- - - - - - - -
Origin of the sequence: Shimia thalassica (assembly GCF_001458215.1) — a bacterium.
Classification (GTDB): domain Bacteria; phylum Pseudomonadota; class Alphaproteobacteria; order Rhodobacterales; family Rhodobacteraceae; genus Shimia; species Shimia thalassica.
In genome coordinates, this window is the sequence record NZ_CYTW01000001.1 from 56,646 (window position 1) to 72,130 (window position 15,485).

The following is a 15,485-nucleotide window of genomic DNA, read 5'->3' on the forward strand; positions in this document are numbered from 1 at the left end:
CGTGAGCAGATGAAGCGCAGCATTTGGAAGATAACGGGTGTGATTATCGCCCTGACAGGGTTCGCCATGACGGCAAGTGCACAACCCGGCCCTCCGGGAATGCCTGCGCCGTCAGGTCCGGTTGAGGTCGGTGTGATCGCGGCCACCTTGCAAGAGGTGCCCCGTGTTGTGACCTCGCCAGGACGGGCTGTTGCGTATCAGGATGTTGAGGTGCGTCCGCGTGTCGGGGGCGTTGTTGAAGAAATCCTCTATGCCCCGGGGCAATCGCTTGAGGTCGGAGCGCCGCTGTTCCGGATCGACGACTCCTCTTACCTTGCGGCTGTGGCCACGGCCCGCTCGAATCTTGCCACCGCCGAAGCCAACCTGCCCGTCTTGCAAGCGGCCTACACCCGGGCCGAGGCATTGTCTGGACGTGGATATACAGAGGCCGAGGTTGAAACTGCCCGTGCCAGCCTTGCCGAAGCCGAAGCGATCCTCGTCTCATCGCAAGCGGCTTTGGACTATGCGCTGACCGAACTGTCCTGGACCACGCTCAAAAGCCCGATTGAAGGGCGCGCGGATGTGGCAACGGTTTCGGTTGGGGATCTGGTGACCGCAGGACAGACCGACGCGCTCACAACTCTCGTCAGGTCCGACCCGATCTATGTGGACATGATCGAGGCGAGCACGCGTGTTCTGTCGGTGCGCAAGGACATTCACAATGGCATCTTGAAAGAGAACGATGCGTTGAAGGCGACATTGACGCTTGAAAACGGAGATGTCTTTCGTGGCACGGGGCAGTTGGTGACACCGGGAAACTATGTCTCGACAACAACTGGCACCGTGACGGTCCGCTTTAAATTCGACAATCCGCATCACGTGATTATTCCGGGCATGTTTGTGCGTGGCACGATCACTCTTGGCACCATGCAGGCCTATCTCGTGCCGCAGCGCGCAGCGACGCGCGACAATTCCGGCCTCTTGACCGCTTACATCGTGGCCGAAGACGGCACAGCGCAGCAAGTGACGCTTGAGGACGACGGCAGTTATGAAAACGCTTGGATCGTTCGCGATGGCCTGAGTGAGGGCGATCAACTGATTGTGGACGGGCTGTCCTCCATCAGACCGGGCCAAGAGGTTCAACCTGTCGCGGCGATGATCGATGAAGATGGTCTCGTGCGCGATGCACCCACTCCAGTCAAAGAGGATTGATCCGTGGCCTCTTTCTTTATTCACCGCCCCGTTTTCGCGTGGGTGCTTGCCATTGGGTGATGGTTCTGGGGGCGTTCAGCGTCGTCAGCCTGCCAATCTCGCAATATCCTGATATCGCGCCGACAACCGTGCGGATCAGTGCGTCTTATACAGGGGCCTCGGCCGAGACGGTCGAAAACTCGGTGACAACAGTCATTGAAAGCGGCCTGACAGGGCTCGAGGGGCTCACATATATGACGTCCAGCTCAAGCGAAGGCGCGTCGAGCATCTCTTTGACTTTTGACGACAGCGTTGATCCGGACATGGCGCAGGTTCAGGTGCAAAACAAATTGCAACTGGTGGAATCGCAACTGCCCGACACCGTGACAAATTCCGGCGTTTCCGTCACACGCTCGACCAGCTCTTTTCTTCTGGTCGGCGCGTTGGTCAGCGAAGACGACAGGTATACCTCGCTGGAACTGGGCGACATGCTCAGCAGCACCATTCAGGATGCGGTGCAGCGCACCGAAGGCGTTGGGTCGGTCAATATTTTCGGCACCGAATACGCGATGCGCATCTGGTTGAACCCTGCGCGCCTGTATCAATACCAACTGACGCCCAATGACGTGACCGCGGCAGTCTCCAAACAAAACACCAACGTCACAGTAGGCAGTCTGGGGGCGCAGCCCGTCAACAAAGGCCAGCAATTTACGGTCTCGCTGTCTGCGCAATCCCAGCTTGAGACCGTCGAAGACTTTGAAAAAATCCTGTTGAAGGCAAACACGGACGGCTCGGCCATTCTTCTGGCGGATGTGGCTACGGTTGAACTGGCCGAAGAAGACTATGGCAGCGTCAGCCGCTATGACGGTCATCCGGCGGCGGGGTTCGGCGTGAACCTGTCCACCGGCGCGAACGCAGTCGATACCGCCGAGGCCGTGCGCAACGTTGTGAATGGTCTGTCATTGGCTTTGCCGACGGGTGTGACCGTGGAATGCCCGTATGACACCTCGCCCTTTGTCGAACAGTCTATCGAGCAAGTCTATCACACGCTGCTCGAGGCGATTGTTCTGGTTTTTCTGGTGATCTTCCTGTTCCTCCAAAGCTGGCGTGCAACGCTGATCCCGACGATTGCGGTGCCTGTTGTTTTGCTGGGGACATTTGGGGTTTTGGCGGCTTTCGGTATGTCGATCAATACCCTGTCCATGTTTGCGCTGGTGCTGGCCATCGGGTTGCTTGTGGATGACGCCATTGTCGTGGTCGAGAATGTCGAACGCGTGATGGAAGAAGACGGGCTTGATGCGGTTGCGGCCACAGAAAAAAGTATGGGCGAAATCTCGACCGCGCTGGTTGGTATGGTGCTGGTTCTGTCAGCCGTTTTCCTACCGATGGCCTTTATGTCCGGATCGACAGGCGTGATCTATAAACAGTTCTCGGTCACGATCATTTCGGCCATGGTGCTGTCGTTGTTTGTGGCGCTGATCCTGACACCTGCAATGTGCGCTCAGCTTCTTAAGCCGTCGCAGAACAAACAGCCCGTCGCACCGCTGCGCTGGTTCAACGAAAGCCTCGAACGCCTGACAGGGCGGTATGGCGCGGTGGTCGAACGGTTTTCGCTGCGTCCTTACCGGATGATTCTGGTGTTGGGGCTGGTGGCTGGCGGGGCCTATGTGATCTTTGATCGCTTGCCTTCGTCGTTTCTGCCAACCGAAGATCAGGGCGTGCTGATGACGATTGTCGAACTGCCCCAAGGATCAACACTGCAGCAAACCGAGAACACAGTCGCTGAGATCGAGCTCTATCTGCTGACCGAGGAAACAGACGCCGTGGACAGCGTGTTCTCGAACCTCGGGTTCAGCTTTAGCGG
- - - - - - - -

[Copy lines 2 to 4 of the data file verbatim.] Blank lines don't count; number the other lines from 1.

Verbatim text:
Classification (GTDB): domain Bacteria; phylum Pseudomonadota; class Alphaproteobacteria; order Rhodobacterales; family Rhodobacteraceae; genus Shimia; species Shimia thalassica.
In genome coordinates, this window is the sequence record NZ_CYTW01000001.1 from 56,646 (window position 1) to 72,130 (window position 15,485).

The following is a 15,485-nucleotide window of genomic DNA, read 5'->3' on the forward strand; positions in this document are numbered from 1 at the left end: